Happy New Year every one! I hope you are all snuggled up with a pile of good books to last you the winter season.
The library has a wonderful Speaker Series lined up for you in the month of February called “Community and Land”. The Series is done by video-conferences from several south western libraries, by naturalists in their specific fields. The first, Tuesday, February 10th at 7pm is “Cougars in the Cypress Hills.” Join us for a walk through cougar biology, conflict and adaptive park management. The second on February 24th at 7pm is “Alberta: Land of Dinosaurs and Other Paleontological Wonders.” You will learn why our province can be legitimately called “The Land of the Dinosaurs”.
Then in March, we will have two more. The first “Burgess Shale Tales and Tribolites” will be on March 3rd, at 7pm. John Hancock will share his knowledge of the Burgess Shale, a UNESCO, World Heritage Site. This presentation shares the story of the rich fossil beds left behind from the soft-bodied animals who lived 530 million years ago. Then on Tuesday, March 17th at 7pm the video conference will be “A Passion for Falcons, a Pig Barn and a $10.00 fine.” John Hancock will share with you his work with birds of prey for over 40 years and his journey as a conservationist.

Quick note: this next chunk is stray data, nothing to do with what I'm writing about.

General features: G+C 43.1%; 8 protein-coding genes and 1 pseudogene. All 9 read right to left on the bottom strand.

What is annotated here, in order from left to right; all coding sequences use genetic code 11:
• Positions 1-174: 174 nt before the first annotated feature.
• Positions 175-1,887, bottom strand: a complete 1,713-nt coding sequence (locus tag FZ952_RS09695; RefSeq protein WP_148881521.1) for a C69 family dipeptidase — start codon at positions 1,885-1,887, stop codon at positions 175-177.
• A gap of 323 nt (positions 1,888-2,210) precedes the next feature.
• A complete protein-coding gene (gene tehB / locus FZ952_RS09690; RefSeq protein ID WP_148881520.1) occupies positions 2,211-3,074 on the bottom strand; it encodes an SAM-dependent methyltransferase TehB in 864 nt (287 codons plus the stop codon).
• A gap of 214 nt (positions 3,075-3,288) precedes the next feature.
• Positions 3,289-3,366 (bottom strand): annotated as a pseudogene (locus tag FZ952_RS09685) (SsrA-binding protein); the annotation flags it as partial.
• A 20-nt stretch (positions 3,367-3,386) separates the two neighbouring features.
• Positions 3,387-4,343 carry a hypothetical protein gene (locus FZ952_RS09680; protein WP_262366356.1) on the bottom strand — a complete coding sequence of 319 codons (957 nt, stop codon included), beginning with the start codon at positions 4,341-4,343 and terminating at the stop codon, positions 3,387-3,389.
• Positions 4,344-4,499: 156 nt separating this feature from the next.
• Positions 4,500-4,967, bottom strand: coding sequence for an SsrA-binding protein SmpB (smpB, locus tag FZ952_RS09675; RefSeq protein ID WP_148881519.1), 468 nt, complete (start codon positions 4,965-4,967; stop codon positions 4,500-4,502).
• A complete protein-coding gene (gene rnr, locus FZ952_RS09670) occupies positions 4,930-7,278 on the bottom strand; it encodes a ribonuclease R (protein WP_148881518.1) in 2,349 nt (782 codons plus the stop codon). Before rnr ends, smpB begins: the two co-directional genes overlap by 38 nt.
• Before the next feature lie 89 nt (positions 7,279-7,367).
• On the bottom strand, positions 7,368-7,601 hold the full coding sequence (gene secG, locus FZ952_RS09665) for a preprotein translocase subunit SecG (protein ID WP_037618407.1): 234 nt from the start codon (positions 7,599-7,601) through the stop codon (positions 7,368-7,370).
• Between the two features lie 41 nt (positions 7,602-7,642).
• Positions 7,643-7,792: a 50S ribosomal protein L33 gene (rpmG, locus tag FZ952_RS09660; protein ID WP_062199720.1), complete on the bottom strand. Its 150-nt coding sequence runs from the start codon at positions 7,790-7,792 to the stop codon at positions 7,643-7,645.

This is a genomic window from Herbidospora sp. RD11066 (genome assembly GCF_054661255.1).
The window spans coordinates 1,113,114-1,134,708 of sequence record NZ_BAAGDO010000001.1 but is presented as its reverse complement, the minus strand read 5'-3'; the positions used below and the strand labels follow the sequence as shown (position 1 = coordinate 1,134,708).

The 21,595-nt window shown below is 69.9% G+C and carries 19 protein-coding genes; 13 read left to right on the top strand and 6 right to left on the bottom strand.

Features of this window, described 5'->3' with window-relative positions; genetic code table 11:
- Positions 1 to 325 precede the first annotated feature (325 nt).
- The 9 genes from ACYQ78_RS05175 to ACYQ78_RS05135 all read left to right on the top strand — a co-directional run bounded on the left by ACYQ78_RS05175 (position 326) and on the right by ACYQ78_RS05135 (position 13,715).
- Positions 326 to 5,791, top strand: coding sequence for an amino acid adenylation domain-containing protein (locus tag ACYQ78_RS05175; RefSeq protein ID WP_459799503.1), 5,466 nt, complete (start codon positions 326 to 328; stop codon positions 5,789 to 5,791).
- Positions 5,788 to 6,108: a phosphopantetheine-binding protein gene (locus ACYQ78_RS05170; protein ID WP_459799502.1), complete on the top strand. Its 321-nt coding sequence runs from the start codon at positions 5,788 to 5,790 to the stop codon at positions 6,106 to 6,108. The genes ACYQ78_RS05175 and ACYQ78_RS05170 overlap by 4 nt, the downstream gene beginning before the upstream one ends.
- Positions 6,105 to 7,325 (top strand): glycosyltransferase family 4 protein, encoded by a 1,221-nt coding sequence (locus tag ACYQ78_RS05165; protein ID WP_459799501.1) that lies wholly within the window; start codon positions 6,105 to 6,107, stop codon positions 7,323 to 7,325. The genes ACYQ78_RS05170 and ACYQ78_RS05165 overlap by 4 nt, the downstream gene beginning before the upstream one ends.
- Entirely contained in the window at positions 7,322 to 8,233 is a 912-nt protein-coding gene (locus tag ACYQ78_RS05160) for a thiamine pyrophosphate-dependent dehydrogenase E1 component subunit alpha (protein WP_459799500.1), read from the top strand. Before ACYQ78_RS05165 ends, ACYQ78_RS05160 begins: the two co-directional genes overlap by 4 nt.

A good read is “All My Puny Sorrows” by Miriam Toews. It is the story of the bonds of sisterhood and the struggle of depression and suicide that one sister is dealing with. The scenes flicker from past to present and back again about the one sister, who is a world renowned pianist and the other, a struggling writer. Though the novel sounds dark, it is touched with humour and compassion. Another is “Leaving To-morrow” by David Bergen, a Giller Prize winning author. It is a coming of age story about growing up and falling in love and full of hope. The story takes place in the foothills of the Rockies south of Calgary and in Paris, France. The book is a contemplative and questioning one, and takes its place beside “Who Has Seen the Wind” and “A Complicated Kindness” and has won the Margaret Laurence Award For Fiction.